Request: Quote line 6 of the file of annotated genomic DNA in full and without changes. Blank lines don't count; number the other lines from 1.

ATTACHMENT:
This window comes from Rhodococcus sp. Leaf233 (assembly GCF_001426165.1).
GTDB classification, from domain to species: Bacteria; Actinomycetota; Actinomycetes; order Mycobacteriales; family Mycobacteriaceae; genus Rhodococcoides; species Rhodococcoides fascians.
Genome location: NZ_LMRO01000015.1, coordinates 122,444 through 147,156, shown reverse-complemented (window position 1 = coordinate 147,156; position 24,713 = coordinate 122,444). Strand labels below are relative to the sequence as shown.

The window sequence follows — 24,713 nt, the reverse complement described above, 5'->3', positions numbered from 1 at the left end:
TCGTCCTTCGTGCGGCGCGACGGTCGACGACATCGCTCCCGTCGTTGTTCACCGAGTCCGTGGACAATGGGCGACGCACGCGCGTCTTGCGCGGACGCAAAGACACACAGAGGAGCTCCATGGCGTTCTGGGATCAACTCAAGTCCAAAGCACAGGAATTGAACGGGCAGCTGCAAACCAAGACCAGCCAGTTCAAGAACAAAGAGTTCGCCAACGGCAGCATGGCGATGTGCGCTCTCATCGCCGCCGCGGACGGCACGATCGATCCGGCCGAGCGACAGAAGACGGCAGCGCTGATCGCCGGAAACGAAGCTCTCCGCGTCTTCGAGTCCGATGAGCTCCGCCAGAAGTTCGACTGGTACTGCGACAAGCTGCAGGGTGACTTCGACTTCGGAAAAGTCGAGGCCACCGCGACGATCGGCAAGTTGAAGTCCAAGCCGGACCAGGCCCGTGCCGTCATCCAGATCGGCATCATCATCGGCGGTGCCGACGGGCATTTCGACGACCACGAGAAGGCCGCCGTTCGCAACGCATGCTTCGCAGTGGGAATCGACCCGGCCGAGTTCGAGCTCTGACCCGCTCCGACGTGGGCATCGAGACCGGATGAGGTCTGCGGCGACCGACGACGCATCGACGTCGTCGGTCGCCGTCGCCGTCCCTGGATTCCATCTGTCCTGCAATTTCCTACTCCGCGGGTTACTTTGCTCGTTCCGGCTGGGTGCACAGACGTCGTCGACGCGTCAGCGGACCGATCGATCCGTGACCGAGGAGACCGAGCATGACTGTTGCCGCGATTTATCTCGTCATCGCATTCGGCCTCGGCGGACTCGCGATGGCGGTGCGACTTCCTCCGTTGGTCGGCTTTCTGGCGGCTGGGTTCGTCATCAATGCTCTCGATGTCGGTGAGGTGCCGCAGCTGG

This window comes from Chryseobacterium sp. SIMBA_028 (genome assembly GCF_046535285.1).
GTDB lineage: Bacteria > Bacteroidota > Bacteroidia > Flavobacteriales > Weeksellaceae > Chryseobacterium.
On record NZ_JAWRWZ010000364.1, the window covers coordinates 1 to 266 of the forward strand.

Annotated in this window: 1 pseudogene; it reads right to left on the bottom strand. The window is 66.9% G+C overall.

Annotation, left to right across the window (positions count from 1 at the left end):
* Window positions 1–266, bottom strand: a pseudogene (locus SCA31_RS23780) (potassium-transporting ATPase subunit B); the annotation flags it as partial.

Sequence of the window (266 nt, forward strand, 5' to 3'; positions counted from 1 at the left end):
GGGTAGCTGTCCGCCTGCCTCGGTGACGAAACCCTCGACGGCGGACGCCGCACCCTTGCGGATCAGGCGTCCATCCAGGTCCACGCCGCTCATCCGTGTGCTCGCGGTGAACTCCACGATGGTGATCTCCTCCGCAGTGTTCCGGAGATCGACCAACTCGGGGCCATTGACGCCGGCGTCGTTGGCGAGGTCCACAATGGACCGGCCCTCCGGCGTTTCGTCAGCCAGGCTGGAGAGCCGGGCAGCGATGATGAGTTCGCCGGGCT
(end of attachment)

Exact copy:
This window comes from Chryseobacterium sp. SIMBA_028 (genome assembly GCF_046535285.1).